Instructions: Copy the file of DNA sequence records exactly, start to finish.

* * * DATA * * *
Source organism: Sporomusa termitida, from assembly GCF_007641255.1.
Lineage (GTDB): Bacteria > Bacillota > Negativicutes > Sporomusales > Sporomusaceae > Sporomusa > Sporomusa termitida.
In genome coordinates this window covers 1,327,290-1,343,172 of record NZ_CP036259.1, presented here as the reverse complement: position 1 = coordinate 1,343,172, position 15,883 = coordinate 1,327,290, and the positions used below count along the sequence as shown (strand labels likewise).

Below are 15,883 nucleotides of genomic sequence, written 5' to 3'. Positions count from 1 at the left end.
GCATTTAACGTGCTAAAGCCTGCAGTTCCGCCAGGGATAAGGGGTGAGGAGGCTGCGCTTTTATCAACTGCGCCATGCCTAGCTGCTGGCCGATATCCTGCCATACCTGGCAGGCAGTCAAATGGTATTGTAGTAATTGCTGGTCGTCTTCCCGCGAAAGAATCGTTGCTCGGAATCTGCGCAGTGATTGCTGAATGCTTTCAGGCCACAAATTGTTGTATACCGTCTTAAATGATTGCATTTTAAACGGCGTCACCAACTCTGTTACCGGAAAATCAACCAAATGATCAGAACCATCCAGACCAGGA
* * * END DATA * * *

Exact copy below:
Source organism: Sporomusa termitida, from assembly GCF_007641255.1.
Lineage (GTDB): Bacteria > Bacillota > Negativicutes > Sporomusales > Sporomusaceae > Sporomusa > Sporomusa termitida.
In genome coordinates this window covers 1,327,290-1,343,172 of record NZ_CP036259.1, presented here as the reverse complement: position 1 = coordinate 1,343,172, position 15,883 = coordinate 1,327,290, and the positions used below count along the sequence as shown (strand labels likewise).

Below are 15,883 nucleotides of genomic sequence, written 5' to 3'. Positions count from 1 at the left end.
GCATTTAACGTGCTAAAGCCTGCAGTTCCGCCAGGGATAAGGGGTGAGGAGGCTGCGCTTTTATCAACTGCGCCATGCCTAGCTGCTGGCCGATATCCTGCCATACCTGGCAGGCAGTCAAATGGTATTGTAGTAATTGCTGGTCGTCTTCCCGCGAAAGAATCGTTGCTCGGAATCTGCGCAGTGATTGCTGAATGCTTTCAGGCCACAAATTGTTGTATACCGTCTTAAATGATTGCATTTTAAACGGCGTCACCAACTCTGTTACCGGAAAATCAACCAAATGATCAGAACCATCCAGACCAGGA